An MMO Fan Shot by Marc Epstein
According to Jon Heyman of Fan Rag Sports and as reported by MMO, New York Mets minor leaguer Tim Tebow could start 2018 with the Double-A Binghamton Rumble Ponies if he has a decent MLB spring training. Tebow recently injured his ankle, but isn’t expected to miss a substantial amount of time.
The Mets signed the then 29-year-old former NFL quarterback and Heisman Trophy Award winner to a minor league contract in 2016. At the time, Tebow was quoted as saying, “I just get to go pursue my passion, do what I love. I get to pursue this awesome game of baseball. I’ll give everything I have to it.”
Playing for the challenge and the love of the game — what a concept in today’s jaded world!
No one should underestimate the degree to which this is a testament to Tebow, the athlete. When you consider the fact that he had not played baseball for 13 years since his junior year in high school back in 2005, the amazing athletic nature of the story is apparent.
For those who look at his pedestrian, even poor, Single-A stats and dismiss the effort as a publicity stunt, keep in mind that most people could not even foul off a pitch thrown by a professional baseball pitcher and most minor league players do not make it to the major leagues anyway.
Although no one is bigger than the game, and certainly not a marginal minor leaguer, this is also one of those stories that transcends the sport because of Tebow, the man, a college football sensation who broke through as a cultural icon and a sometimes polarizing figure, but a man who was always genuine in his beliefs.
He is extremely popular with fans for that reason and creates a buzz of excitement wherever he plays. The “Tebow Show” is a story of persistence, passion, and purity. It’s a story that’s good for the game.
It’s also a rerun. Although a rarity, baseball has had its share of two-sport athletes throughout its history. Tebow’s arrival in upstate New York will be the biggest national sports story in the city of Binghamton since 1994, when a guy named Michael Jordan played for the Birmingham Barons, a Double-A minor league affiliate of the Chicago White Sox.
The basketball Hall of Famer, legend, and star of the movie Space Jam, batted .202 with the Barons that season. He hit three homers to go along with 51 RBI, 30 stolen bases, 114 strikeouts, 51 base on balls, and committed 11 errors. It turned out to be his only baseball season before returning to his professional basketball career.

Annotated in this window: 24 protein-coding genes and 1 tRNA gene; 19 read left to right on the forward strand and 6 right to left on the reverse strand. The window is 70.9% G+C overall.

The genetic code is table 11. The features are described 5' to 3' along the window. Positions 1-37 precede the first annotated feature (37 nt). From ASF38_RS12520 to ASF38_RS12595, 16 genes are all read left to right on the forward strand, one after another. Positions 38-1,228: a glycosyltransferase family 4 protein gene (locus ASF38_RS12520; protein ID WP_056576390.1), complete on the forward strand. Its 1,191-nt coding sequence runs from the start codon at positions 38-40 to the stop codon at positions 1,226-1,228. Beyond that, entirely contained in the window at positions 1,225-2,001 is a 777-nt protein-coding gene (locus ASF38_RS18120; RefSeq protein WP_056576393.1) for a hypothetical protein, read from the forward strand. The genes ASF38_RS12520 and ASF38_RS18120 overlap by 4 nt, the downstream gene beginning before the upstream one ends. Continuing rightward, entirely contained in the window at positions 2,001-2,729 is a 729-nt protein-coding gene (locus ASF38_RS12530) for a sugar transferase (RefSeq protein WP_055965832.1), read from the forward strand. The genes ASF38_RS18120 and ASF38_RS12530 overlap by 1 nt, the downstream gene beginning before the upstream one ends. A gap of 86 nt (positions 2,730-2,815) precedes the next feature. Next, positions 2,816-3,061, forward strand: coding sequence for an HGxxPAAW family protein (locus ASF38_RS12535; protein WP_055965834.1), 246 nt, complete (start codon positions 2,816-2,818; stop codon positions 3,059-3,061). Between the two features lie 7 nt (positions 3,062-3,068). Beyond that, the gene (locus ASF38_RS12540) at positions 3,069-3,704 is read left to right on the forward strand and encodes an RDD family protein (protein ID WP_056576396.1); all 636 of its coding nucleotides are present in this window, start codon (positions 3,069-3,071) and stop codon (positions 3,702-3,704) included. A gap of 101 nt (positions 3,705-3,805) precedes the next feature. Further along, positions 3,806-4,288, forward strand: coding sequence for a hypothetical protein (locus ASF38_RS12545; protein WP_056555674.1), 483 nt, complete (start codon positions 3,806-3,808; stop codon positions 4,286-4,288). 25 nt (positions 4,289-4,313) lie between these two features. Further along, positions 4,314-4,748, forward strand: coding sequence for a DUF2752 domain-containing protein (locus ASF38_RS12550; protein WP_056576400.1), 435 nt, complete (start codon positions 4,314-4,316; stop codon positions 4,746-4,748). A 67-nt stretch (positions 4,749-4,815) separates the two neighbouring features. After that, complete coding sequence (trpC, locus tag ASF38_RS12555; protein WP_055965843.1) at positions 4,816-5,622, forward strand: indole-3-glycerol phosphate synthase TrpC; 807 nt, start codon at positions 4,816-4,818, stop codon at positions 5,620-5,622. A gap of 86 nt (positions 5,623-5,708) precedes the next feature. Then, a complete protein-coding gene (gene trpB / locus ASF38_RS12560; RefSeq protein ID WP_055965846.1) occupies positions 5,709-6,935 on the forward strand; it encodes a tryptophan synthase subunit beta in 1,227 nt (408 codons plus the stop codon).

Tebow’s baseball career has been most reminiscent of Jordan’s effort, albeit at a lower minor league level. In 145 minor league games in Single A, Tebow has has batted .222 and accumulated eight long balls, 52 RBI, 126 strikeouts, 61 base on balls and 10 errors.
With that level of production, Tebow is unlikely to ever reach anywhere near the performance of the two-sport athletes who graced the game before him. Probably the most successful was Kenny Lofton, a six-time All-Star (1994–1999) and a four-time Gold Glove Award winner (1993–1996) who ranked 15th among all-time stolen base leaders with 622.
He ended his career with a .299 BA, a ridiculous .372 on-base percentage and a 68 WAR. He attended the University of Arizona on a basketball scholarship. The Wildcats made it to the Final Four in 1988. He did not join the school’s baseball team until his junior year.
Arguably the best two-sport pro athlete of all time was Bo Jackson. He is one of the few athletes to be named an All-Star in two professional sports leagues, and the only one to do so in both baseball and football, and is widely considered one of the greatest athletes of all time.
While at Auburn University, Jackson won the 1985 Heisman Trophy and was inducted into the College Football Hall of Fame in 1996. Jackson was originally drafted first overall by the Tampa Bay Buccaneers in the 1986 NFL Draft, but refused to play for the franchise.
Jackson instead entered the following year’s draft, selected in the seventh round by the Los Angeles Raiders. After a 1991 hip injury on the field ended his football career, Jackson focused on baseball. He made the Royals’ roster in 1987 and hit 22 home runs, with 53 RBI and 10 stolen bases as a left fielder. Jackson began to show his true potential in 1989, when he was voted to start for the American League All-Star team, and was named the game’s MVP.
In the top of the first inning, he caught Pedro Guerrero‘s two-out line drive to left-center field to save two runs. Then he led off the bottom of the first—his first All-Star plate appearance—with a monstrous 448-foot (137 m) home run off Rick Reuschel. In the second inning, he beat out the throw on a potential double play to drive in the eventual winning run.
He then stole second base, making him the second player in All-Star Game history to hit a home run and steal a base in the same game (the first was Willie Mays). He ended his baseball career with a 162 Game Average of 33 HR, 97 RBI, 19 SBs, and a .784 OPS.
Unlike Lofton and Jackson, but similar to Jordan, Tebow is getting a very late start on his MLB career. It’s a long shot, but he has a chance to get to the major leagues.
If he does, it will be an unprecedented accomplishment given his history. But like the few two-sports stars who came before him, this is a rare feel-good story, a rerun worth watching, and a player all Mets fans can root for.
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This Fan Shot was written and contributed by MMO community member and die-hard Mets fan Marc Epstein. Have something you want to say about the Mets? Send your article to GetMetsmerized@aol.com or use this Contact Form. Or ask us about becoming a regular contributor.